Below we compare the simulated runoff and infiltration volumes resulting from precipitation for the existing land use versus the three GI scenarios. The comparison employs daily April, May, and June rainfall values from 1973 to 1983 (data available from https://www.ncdc.noaa.gov). Those are the three months with the greatest rainfall.

RESULTS AND DISCUSSION

Background scenario and scenario 1 – drainage to pervious areas

For the existing development (background land use scenario), simulating the specified rainfall events produces 20.72 in (526.3 mm) of runoff and 12.78 in (324.6 mm) of infiltration. When daily precipitation increases, runoff and infiltration increase for both the existing development and scenario 1. However, by causing runoff from roofs and sidewalks to drain to a pervious area, scenario 1 reduces runoff by 57% (Figure 5(a)) and increases infiltration into the soil by 17.5% (Figure 5(b)) compared with existing development.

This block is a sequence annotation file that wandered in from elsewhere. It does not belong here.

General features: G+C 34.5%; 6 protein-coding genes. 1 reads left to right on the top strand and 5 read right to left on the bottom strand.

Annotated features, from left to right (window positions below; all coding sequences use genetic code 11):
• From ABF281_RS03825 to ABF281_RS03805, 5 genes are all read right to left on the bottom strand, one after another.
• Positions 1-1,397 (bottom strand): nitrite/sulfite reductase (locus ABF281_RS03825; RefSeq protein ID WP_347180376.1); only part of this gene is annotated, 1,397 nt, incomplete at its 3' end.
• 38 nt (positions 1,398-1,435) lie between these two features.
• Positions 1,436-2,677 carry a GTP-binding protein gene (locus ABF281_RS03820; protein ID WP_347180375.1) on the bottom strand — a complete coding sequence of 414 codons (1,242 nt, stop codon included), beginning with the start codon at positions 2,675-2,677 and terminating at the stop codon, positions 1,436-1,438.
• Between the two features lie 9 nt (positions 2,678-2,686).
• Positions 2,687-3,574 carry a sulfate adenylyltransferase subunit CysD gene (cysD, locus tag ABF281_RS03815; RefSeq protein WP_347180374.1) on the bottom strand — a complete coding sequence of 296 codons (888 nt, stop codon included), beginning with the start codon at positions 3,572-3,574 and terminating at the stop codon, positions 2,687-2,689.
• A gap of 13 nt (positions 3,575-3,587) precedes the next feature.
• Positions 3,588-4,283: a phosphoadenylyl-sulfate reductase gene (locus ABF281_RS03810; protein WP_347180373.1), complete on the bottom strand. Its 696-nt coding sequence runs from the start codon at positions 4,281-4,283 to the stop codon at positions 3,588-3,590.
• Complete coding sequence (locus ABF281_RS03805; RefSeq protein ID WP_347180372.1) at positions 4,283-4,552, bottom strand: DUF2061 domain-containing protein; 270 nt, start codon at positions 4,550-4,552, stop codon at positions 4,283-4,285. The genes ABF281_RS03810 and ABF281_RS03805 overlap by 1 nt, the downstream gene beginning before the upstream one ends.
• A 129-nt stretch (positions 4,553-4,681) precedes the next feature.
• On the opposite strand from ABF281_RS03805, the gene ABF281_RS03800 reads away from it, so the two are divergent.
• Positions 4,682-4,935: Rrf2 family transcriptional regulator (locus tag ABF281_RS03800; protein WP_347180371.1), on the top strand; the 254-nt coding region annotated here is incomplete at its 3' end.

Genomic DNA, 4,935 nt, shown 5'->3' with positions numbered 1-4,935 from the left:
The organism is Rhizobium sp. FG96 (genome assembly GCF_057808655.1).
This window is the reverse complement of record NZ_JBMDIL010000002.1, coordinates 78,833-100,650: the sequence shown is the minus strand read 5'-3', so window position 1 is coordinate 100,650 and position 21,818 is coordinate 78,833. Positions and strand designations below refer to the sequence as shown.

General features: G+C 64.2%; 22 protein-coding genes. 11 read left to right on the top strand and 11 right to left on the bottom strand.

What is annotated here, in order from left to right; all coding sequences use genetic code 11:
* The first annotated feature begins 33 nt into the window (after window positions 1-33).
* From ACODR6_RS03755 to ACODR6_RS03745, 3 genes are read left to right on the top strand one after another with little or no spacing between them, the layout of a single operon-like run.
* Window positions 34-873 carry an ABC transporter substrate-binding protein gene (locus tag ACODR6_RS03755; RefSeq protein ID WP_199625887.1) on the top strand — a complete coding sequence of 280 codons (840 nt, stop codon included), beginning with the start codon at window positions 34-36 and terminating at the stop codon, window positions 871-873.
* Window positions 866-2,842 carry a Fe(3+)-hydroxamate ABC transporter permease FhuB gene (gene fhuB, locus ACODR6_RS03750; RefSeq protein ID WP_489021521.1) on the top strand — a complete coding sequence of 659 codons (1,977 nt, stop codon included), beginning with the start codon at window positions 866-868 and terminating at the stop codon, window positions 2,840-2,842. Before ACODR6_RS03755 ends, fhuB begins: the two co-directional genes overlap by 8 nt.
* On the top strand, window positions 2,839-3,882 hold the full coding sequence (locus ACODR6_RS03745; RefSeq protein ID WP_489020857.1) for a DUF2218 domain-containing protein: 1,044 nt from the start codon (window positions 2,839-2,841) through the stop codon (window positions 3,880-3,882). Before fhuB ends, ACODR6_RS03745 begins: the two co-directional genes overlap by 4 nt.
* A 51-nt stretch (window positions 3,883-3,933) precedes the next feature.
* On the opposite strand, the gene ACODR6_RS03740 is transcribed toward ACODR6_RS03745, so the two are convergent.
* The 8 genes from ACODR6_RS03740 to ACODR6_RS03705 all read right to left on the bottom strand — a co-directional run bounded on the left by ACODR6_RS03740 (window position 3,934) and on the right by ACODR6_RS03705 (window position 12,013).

Figure 5

Comparison of current infrastructure versus scenario 1 volumes of: (a) runoff and (b) infiltration (multiply ft3 by 0.0283 to obtain m3, multiply inches by 25.4 to obtain millimetres).

Figure 5

Comparison of current infrastructure versus scenario 1 volumes of: (a) runoff and (b) infiltration (multiply ft3 by 0.0283 to obtain m3, multiply inches by 25.4 to obtain millimetres).

Scenario 2 – drainage to grass swales